**the R statistics package**. I’m glad to know they have an interface to it, now that I’ve had an introduction to R… but it remains to be seen if I will actually need to combine Mathematica and R. (Hmm. R can do time series analysis….)

Finally, **control theory**. They’ve added a couple of fancy things that I will want to play with: PID tuning and a Smith predictor. On the other hand, my 1st attempts at Bode plots with multiple colors have not fixed the problems described in this post. Nevertheless, I will keep playing around with version 9.

But… they have added one thing which I am delighted to see. I do not yet know how pervasive it is. Although I’ve never mentioned it, both “control system professional” and Mathematica version 8 cannot handle delays – that is, negative exponentials – in transfer functions. Yes, the inverse Laplace transform works fine on such a transfer function – that is, until you close the loop. But Mathematica’s control theory commands could only handle rational functions, the ratio of two polynomials, so it was necessary to use Pade approximations for exponentials.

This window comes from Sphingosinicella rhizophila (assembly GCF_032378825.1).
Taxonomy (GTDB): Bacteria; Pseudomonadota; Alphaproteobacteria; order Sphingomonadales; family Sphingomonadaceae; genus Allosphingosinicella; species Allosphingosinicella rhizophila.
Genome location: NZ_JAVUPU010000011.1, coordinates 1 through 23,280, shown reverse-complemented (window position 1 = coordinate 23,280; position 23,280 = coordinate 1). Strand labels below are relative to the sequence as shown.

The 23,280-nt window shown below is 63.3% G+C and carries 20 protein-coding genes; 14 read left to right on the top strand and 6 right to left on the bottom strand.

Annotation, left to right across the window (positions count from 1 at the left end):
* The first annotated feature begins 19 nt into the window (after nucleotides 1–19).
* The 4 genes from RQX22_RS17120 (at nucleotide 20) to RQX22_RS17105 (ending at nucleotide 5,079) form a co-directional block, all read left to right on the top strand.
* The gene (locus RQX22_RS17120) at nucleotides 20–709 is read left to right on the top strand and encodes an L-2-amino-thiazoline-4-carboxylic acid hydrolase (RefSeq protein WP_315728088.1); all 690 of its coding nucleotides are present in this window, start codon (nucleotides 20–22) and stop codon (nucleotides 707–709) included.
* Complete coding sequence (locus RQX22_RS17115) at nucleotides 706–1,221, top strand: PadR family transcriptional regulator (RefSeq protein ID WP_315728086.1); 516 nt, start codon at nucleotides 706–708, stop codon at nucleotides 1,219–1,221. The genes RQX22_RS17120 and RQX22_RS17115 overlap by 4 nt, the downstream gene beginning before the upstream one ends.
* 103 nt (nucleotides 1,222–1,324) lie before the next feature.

Well, I have confirmed that with v9 I can now get a Bode plot for the most common of all chemical engineering transfer functions: first-order plus delay. (That is, .) Maybe before I put this out, I’ll find out if “output response” can cope with delays…. I tried quickly, and it didn’t work, but I’m not sure I tried carefully.

Don’t get the wrong impression: version 9 has a lot of nice new features or capabilities; I have not, however, checked to see if my version 7 notebooks are broken by it. I hope not. Truth to tell, I haven’t yet checked to see what version 8 did to most of my notebooks – I moved to version 8 for control theory and wavelets, and haven’t run much of anything else in a while.

And that’s all for today.